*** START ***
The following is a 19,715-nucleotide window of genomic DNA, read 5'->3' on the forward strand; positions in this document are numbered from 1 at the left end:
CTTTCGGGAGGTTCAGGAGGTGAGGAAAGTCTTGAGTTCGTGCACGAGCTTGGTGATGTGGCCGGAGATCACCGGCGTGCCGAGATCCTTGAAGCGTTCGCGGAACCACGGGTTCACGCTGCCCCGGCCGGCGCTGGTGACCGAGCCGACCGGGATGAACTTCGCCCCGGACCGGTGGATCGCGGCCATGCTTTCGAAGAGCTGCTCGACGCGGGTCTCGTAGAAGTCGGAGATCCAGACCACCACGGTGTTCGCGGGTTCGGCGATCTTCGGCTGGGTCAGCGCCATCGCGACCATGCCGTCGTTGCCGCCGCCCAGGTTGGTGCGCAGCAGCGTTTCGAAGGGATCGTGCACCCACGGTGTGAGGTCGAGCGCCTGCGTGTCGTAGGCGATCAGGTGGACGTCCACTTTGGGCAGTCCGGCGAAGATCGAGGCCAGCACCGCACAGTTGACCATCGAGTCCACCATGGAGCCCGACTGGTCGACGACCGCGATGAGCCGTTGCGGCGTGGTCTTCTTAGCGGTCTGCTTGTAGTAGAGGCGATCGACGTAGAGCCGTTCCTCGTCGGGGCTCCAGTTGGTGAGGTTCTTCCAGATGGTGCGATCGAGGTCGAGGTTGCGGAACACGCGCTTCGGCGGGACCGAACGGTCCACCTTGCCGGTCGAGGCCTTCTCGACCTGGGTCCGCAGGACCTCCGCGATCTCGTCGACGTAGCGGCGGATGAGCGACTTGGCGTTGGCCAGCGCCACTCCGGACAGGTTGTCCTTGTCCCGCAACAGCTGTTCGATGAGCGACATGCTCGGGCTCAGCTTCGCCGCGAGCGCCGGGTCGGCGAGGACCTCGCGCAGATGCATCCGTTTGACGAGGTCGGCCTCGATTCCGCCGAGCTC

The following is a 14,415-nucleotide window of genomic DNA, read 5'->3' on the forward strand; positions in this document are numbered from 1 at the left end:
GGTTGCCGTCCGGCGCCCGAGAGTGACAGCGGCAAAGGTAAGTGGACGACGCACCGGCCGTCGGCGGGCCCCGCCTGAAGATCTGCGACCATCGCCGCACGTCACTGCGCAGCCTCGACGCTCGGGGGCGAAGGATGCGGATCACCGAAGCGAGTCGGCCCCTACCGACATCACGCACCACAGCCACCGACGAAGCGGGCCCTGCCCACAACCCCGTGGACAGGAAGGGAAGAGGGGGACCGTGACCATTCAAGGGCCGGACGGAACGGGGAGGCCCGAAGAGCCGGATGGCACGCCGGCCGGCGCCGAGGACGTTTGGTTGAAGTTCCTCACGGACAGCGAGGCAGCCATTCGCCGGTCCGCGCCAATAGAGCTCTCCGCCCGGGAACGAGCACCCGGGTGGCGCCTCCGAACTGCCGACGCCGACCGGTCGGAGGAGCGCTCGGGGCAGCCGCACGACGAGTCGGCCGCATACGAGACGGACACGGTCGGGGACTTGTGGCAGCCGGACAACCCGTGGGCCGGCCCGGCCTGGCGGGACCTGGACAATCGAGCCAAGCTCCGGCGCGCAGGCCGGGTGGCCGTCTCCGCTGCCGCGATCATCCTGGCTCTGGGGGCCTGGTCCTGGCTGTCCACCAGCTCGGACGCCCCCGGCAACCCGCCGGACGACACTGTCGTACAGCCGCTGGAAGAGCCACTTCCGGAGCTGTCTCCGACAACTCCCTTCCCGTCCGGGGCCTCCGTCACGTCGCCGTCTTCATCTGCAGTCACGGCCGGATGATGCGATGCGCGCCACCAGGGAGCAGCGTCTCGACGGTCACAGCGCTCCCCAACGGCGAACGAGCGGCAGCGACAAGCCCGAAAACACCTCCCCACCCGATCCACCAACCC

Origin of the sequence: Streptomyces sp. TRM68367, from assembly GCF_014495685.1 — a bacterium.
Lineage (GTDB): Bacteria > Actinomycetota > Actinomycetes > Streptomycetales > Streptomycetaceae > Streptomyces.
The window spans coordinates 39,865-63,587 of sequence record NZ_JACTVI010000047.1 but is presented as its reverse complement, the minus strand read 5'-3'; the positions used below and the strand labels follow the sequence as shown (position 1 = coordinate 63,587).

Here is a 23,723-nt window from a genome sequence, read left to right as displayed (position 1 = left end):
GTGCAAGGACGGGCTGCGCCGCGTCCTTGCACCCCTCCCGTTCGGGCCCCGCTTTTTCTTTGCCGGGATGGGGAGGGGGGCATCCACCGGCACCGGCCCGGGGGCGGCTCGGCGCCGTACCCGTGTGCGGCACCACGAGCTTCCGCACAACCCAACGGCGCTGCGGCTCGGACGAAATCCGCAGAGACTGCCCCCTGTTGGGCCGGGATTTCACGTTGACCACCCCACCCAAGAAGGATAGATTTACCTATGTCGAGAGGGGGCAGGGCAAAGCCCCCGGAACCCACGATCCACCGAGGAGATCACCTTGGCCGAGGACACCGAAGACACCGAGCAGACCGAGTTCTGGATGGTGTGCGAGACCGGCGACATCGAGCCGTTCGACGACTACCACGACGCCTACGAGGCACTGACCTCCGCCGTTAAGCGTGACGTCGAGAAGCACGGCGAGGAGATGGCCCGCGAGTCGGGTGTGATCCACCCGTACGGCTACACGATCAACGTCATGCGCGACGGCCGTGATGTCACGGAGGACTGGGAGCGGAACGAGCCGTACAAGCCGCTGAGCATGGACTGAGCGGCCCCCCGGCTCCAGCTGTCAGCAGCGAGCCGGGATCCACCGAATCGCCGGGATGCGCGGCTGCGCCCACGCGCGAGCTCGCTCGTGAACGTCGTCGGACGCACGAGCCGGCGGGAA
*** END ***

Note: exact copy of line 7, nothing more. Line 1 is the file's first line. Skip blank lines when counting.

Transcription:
The window spans coordinates 39,865-63,587 of sequence record NZ_JACTVI010000047.1 but is presented as its reverse complement, the minus strand read 5'-3'; the positions used below and the strand labels follow the sequence as shown (position 1 = coordinate 63,587).